I love horror movies. WOAH big shocker there, right? A horror author who loves horror movies, who’da thought. Anyway, even though I know there are some people out there who are essentially horror snobs — in that they only watch or enjoy the best of the best — and that’s one way to do it. But me, I like to experience it all. That’s why Netflix streaming is a beautiful divine gift from the gods and I love it so much I wish I could give it a hug.
Barring the terrifying less-than-one-stars that are prevalent throughout the category, I dabble in most of what Netflix has to offer in horror. And you know what? There are some real gems hiding out there! So that’s why I gathered them all here in a neat little pile — so you don’t have to search endlessly for a decent horror flick.
Walk with me, will you?
The Houses October Built
Fair warning here: you’re going to see a lot of found footage in this list. Why? BECAUSE I FRIGGIN LOVE IT. I don’t know what happened to this genre in the last 10 years but between “The Blair Witch Project” and now filmmakers have really stepped up their game. What used to be a lazy excuse to swing a camera around and scream has evolved into something far more interesting.
ANYWAY. Halloween is my jam (durrrr of course it is) and “The Houses October Built” is perfect to watch during that time of year because it’s all about a trip in October where five friends set out in an RV, cameras in hand, to explore the country in search of “extreme” haunted houses. They visit a handful and interview the workers, which — if any of this footage is real — is almost scarier than the plot itself. (What do you MEAN you don’t do background checks on the people I paid to terrify me in dark, tight spaces?!)
But the real hunt is for the most elite extreme haunted house of all: one so exclusive you need to follow a trail of clues and passwords to even find it. Sounds like a great idea, right? OF COURSE NOT IT’S A HORROR MOVIE YOU SILLY GOOSE.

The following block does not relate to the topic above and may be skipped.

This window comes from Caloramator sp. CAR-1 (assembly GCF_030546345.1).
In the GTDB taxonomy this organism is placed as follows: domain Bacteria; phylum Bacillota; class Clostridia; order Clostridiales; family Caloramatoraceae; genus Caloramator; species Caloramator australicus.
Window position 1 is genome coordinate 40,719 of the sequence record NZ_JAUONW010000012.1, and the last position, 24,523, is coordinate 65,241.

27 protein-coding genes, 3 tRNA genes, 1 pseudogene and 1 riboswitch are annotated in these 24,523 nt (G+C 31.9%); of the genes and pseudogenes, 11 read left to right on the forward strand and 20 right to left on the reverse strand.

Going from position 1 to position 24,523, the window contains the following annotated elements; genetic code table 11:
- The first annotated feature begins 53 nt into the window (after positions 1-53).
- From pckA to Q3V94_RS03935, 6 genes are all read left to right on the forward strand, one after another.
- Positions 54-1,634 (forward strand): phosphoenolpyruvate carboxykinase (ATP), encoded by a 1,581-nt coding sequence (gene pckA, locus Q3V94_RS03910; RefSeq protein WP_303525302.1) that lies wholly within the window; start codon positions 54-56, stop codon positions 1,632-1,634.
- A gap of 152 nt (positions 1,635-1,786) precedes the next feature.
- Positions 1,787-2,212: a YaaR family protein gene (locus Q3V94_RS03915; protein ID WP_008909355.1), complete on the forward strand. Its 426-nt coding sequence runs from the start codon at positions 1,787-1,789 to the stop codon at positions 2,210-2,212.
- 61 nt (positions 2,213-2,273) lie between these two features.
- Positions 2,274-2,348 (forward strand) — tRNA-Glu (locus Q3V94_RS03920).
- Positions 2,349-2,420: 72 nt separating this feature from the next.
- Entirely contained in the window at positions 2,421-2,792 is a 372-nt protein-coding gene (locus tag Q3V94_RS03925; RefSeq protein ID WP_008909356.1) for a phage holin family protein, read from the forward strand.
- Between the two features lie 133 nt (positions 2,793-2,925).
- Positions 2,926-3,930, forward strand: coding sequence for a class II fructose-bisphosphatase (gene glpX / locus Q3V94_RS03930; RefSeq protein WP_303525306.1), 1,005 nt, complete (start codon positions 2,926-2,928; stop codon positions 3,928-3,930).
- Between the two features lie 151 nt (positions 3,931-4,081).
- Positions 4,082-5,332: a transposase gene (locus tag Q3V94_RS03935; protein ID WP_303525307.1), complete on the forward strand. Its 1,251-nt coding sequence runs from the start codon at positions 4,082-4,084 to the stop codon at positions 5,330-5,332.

This one is made all the better by the realistic dialogue and banter between the cast, not to mention that when they go through the haunts with their cameras it’s like a first-person experience — you’re going through, too, and oh BOY does it make me want it to be Halloween nowwwww.
ABCs of Death 2
Yeah, that’s 2, not the original, and there’s good reason for that. The first one was all sorts of garbage, kind of like the filmmakers didn’t take it seriously, but the second one is a big improvement.
“ABCs of Death 2” is an anthology (another of my favorite horror movie genres) made up of 26 different directors from all over the world. Each was given a letter, they chose a word and made a short horror film based around that word. Innovative, different — I love it.
They range from hilarious to terrifying to INCREDIBLY dark. (Jesus Christ, what even HAPPENS in “Z is for Zygote”?) My personal favorite is “R is for Roulette”, chiefly because it takes such a small amount of time/material/dialogue and tells a much larger story.
It’s a fun movie to watch with other horror fans because you can discuss each one as you go. Give it a chance, you won’t regret it!
Here’s another found footage movie — but it’s not found footage in the traditional sense, it’s more millennial-era-Apple-fueled found footage. It focuses on Liz, a young woman conducting an experiment to speak with as many people as possible through a random webcam site called The Den (a thinly-veiled parody of Chat Roulette, even though she doesn’t see nearly the amount of dicks as would be expected).